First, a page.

The U.S. Preventive Services Task Force has issued a draft recommendation against the use of combined estrogen and progestin for the prevention of chronic conditions in postmenopausal women, as well as the use of estrogen for the prevention of chronic conditions in postmenopausal women who had a hysterectomy.
The task force gave both draft recommendations a D grade, and the recommendations are consistent with the task force's final recommendation back in 2012.
“It’s important to note that this draft recommendation applies only to women who have gone through menopause and are considering hormone therapy to prevent chronic conditions,” Ann E. Kurth, PhD, CNM, MSN, MPH, task force member and dean, Yale School of Nursing, said in the release. “It does not apply to women who are considering hormone therapy to manage menopausal symptoms, such as hot flashes or night sweats.”
The release also stated that the draft recommendation does not apply to women younger than age 50 who have experienced premature menopause or who have had their ovaries surgically removed prior to menopause.
The task force “found convincing evidence” that combining estrogen and progestin is associated with moderate harms such as venous thromboembolism and invasive breast cancer; a small-to-moderate harm of increased risk for coronary heart disease; and “adequate evidence” of moderate harms, such as increased risk for urinary incontinence, gallbladder disease, dementia and stroke, according to the draft recommendation statement.
In addition, the task force “found adequate evidence” that estrogen use alone is associated with moderate harms, including an increase in the risk for venous thromboembolism, urinary incontinence, gallbladder disease, dementia and stroke.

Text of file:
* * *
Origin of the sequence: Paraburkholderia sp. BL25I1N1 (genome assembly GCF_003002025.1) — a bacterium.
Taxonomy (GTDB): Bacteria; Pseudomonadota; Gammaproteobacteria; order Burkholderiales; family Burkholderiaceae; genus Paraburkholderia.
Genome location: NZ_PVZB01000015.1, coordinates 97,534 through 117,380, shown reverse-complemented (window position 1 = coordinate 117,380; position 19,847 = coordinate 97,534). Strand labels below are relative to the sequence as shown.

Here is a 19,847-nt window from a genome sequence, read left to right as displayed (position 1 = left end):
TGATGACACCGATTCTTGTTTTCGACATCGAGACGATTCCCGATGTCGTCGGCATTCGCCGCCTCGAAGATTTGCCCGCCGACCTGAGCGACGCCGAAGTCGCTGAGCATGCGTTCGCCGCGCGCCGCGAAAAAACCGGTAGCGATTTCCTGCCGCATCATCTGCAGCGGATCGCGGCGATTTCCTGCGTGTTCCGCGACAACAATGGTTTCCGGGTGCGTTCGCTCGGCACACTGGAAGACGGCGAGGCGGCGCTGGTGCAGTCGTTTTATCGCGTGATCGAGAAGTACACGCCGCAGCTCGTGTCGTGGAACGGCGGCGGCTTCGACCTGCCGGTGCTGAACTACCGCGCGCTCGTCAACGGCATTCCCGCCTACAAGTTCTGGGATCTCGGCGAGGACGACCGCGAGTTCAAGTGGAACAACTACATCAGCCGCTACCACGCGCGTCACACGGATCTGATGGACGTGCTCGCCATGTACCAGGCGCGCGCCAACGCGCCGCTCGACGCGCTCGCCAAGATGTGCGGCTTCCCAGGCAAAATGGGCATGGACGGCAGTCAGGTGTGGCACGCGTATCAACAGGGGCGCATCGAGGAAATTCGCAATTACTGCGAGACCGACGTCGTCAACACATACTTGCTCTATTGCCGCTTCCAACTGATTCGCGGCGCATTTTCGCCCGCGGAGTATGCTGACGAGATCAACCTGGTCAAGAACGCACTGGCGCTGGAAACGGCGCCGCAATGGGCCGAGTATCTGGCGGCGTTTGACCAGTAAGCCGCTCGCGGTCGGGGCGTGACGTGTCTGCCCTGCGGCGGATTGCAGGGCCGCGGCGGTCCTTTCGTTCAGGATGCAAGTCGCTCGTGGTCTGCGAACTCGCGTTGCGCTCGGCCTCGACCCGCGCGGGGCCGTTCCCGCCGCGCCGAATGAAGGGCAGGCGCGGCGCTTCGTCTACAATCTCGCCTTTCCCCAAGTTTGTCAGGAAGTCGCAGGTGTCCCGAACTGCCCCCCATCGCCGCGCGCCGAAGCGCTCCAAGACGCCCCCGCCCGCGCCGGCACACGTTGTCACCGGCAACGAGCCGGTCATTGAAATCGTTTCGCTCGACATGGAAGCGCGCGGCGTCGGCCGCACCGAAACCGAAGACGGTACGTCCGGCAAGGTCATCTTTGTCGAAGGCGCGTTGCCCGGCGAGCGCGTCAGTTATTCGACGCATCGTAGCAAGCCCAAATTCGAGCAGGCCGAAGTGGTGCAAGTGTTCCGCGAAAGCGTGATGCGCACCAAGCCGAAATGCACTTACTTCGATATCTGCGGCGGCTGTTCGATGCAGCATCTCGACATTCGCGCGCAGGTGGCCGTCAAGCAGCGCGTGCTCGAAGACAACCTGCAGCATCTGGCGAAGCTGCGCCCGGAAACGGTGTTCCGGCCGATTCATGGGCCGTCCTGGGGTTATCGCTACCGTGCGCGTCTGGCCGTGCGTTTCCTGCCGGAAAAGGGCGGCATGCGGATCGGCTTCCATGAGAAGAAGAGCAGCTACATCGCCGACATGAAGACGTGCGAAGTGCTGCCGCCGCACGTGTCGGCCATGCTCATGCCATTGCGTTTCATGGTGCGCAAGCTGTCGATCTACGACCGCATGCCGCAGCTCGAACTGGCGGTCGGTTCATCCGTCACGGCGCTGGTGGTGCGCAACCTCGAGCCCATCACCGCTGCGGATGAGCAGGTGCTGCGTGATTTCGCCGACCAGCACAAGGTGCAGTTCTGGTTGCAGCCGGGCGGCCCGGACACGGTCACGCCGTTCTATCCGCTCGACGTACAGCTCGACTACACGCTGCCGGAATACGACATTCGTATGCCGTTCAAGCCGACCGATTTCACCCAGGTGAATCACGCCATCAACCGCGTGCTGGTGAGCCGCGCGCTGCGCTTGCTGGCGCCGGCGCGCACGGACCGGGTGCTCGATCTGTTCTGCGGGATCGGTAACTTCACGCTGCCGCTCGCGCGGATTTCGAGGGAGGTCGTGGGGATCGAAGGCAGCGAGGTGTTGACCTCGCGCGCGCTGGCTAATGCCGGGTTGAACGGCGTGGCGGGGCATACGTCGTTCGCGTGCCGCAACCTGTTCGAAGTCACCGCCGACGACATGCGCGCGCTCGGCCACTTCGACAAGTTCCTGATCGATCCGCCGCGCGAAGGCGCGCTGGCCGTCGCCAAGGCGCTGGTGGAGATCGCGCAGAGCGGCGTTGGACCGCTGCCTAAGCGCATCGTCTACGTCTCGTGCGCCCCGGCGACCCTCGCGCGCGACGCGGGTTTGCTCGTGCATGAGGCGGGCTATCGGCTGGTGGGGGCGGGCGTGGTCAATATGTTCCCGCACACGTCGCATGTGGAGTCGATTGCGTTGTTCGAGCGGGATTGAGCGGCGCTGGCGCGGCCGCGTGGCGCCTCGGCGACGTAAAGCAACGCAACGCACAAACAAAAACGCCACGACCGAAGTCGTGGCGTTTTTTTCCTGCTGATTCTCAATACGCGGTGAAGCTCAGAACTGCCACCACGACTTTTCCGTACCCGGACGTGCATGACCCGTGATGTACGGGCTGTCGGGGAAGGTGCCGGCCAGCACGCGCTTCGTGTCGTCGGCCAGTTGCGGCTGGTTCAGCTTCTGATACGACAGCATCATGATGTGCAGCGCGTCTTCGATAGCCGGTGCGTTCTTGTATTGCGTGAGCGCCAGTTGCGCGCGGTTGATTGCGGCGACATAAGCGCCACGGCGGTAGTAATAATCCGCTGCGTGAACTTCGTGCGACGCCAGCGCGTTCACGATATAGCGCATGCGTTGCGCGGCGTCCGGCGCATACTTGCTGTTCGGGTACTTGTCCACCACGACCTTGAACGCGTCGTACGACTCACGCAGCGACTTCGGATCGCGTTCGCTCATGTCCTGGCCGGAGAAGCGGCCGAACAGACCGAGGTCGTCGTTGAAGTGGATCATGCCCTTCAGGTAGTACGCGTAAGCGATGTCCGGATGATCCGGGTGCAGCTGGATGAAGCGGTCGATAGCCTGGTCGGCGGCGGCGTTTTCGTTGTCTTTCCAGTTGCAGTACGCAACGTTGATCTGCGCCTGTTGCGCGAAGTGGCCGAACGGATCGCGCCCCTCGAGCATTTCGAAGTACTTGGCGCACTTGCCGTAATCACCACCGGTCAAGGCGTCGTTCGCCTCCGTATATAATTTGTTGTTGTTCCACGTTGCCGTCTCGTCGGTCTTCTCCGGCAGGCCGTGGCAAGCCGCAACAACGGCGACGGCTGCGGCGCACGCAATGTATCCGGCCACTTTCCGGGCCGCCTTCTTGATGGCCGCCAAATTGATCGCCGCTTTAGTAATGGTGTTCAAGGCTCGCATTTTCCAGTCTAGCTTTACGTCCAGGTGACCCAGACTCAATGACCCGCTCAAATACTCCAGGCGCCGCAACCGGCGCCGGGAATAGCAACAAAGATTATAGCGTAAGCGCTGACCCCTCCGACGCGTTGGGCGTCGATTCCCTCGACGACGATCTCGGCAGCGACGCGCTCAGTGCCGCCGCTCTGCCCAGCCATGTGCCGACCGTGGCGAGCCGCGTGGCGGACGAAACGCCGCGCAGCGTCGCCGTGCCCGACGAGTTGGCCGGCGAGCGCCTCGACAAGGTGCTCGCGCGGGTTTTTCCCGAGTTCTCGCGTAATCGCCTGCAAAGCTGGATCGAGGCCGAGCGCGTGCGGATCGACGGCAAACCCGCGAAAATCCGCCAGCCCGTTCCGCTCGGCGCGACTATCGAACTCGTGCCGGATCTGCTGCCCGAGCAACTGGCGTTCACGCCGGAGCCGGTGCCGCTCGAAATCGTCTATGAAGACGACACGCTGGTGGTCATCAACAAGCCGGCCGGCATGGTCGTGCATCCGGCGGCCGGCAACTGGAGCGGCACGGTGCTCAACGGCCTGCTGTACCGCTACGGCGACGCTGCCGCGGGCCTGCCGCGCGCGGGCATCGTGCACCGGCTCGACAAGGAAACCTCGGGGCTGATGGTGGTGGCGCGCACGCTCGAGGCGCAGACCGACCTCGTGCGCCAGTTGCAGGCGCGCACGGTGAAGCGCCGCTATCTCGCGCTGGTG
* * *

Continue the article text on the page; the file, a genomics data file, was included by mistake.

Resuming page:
According to the task force, guidelines from both the American Congress of Obstetricians (ACOG) and Gynecologists and the American Association of Clinical Endocrinologists note that hormone therapy is approved for women at increased risk for osteoporosis and fracture. In addition, the task force stated that the ACOG guidelines also mention the uncertainty about whether potential cardiovascular benefits for women may differ based on early vs. late initiation of hormone therapy. The task force stated that no current guidelines recommend the routine use of hormone therapy for primary or secondary prevention of heart disease, and most recommend against the use of hormone therapy for prevention of any chronic conditions.
The new draft statement and evidence review has been posted for public comment on the USPSTF website, at www.uspreventiveservicestaskforce.org. Such input will be accepted through June 12 at www.uspreventiveservicestaskforce.org/tfcomment.htm. – by Janel Miller
Healio Family Medicine was unable to determine Kurth’s relevant financial disclosures prior to publication.